Ebook Extract: Pro vs. Pro

Posted in eBook

Video analysis shows how to gain a second through one of the best corners in the world

Daytona-carNigel Greensall on why a corner sometimes isn't a corner.

"You're driving a Porsche GT3 RSR at 168mph around the banking of Daytona International Speedway. You're approaching the chicane. When do you brake? How hard? On a recent test day with a two times Porsche Supercup Champion, I realised our techniques were very different and that it was possible to gain time in an unexpected way.

Daytona-circuitDaytona is famed for its 31 degree banked corners, enabling NASCARs to exceed 200mph. The bus stop, half way along the back straight on the 24-hour circuit configuration, is often overlooked by drivers who see it as a standard two-corner chicane. I thought I'd compare my technique with the other pro driver to see if I gained any time using a different approach.

After all, even the best drivers in the world compare their data with team mates in order to go quicker. For example, F1 driver Mark Webber famously used Sebastien Vettel's data in order to find 0.5 seconds in sector two at Abu Dhabi whilst he was fighting for the world championship.

For the most accurate comparison, the other driver and I drove the same 2011 Porsche GT3 RSR Grand Am Spec race car. Looking at the GPS and video data there was no difference in the lines we drove or our sector times around the circuit, except for the bus stop chicane. This seemingly insignificant section enabled me to gain 0.3 seconds. How? Let's take it from the approach.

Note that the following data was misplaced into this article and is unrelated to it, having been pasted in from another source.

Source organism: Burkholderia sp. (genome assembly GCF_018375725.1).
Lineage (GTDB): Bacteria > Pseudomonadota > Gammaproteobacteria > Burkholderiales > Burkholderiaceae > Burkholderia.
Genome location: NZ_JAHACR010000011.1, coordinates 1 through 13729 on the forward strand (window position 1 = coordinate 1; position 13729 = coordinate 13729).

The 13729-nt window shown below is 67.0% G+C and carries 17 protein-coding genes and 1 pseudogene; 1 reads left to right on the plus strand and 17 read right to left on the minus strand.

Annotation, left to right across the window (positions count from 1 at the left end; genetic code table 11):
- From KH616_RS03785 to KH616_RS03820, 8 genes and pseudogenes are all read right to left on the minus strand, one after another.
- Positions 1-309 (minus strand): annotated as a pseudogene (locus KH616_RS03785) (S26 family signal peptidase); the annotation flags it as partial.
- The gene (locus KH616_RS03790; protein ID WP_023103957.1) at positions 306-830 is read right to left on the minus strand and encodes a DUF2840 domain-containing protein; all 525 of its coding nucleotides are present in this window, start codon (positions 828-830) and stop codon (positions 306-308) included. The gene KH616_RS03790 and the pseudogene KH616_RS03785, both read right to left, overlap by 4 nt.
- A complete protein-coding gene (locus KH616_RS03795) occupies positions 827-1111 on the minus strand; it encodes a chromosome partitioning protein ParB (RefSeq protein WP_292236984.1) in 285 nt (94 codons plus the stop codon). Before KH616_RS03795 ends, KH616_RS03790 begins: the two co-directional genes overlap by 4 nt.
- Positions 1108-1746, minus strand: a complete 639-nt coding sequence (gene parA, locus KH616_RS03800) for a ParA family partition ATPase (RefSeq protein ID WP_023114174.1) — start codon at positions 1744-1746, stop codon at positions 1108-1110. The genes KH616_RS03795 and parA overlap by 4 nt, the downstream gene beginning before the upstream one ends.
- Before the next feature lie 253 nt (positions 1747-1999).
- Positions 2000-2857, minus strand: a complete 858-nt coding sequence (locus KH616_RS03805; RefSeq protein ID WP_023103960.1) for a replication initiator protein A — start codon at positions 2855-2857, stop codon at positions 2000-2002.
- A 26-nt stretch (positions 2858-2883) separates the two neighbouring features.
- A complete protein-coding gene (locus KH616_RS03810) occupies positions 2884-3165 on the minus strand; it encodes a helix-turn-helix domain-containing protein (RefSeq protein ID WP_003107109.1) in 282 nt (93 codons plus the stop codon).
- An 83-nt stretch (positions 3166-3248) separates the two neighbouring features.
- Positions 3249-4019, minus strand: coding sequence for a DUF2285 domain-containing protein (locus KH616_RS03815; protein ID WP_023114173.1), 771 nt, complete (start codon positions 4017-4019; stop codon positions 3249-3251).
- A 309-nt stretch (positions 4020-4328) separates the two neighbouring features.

As you can see from figure 1, we are both travelling at 168mph as we approach the bus stop. (My video is on the left, and my data is the red line).

The speed trace graph below the screenshots and the delta-t graph below that (showing difference in lap times as we progress around the circuit) shows almost identical performance until this point.

The Approach. As shown by the comparison video and data (I am on the left, with the red border), both of us have the same speed at the end of the banked straight.

However, I am closer to the wall, which opens up my entry into the left-hander.


The only difference now is in track position - I am edging the car closer to the wall. This opens up my entry to the left-hander and enables me to carry more speed.

Steering right towards a concrete wall at 168mph whilst looking to a left turn ahead takes some getting used to, but track position is the key to speed. You might think you are making full use of the entire width but it's important to look back at your video and data to see if you really are...

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